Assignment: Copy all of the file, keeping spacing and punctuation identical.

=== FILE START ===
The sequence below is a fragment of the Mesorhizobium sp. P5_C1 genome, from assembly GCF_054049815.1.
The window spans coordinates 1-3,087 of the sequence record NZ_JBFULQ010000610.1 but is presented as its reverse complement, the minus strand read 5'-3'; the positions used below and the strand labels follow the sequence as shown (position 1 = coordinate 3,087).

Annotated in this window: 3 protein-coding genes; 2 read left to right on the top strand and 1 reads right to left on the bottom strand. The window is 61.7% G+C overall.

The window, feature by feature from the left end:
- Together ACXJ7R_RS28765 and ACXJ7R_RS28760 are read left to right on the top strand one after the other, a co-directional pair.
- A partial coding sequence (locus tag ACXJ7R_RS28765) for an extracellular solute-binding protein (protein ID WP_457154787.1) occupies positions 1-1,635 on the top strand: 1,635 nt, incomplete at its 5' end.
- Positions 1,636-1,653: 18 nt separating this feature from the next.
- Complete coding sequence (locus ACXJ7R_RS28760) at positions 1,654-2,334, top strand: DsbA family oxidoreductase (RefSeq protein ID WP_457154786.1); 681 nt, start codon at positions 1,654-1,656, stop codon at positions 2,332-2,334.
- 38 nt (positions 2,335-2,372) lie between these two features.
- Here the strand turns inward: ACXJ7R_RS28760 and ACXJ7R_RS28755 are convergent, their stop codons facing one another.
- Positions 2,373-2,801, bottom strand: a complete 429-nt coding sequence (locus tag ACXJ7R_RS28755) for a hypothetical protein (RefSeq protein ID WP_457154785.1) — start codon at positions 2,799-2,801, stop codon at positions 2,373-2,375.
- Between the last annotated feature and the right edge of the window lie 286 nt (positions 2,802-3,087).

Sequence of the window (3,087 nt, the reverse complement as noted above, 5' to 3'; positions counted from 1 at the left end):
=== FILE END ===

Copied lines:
The sequence below is a fragment of the Mesorhizobium sp. P5_C1 genome, from assembly GCF_054049815.1.
The window spans coordinates 1-3,087 of the sequence record NZ_JBFULQ010000610.1 but is presented as its reverse complement, the minus strand read 5'-3'; the positions used below and the strand labels follow the sequence as shown (position 1 = coordinate 3,087).

Annotated in this window: 3 protein-coding genes; 2 read left to right on the top strand and 1 reads right to left on the bottom strand. The window is 61.7% G+C overall.

The window, feature by feature from the left end:
- Together ACXJ7R_RS28765 and ACXJ7R_RS28760 are read left to right on the top strand one after the other, a co-directional pair.
- A partial coding sequence (locus tag ACXJ7R_RS28765) for an extracellular solute-binding protein (protein ID WP_457154787.1) occupies positions 1-1,635 on the top strand: 1,635 nt, incomplete at its 5' end.
- Positions 1,636-1,653: 18 nt separating this feature from the next.
- Complete coding sequence (locus ACXJ7R_RS28760) at positions 1,654-2,334, top strand: DsbA family oxidoreductase (RefSeq protein ID WP_457154786.1); 681 nt, start codon at positions 1,654-1,656, stop codon at positions 2,332-2,334.
- 38 nt (positions 2,335-2,372) lie between these two features.
- Here the strand turns inward: ACXJ7R_RS28760 and ACXJ7R_RS28755 are convergent, their stop codons facing one another.
- Positions 2,373-2,801, bottom strand: a complete 429-nt coding sequence (locus tag ACXJ7R_RS28755) for a hypothetical protein (RefSeq protein ID WP_457154785.1) — start codon at positions 2,799-2,801, stop codon at positions 2,373-2,375.
- Between the last annotated feature and the right edge of the window lie 286 nt (positions 2,802-3,087).

Sequence of the window (3,087 nt, the reverse complement as noted above, 5' to 3'; positions counted from 1 at the left end):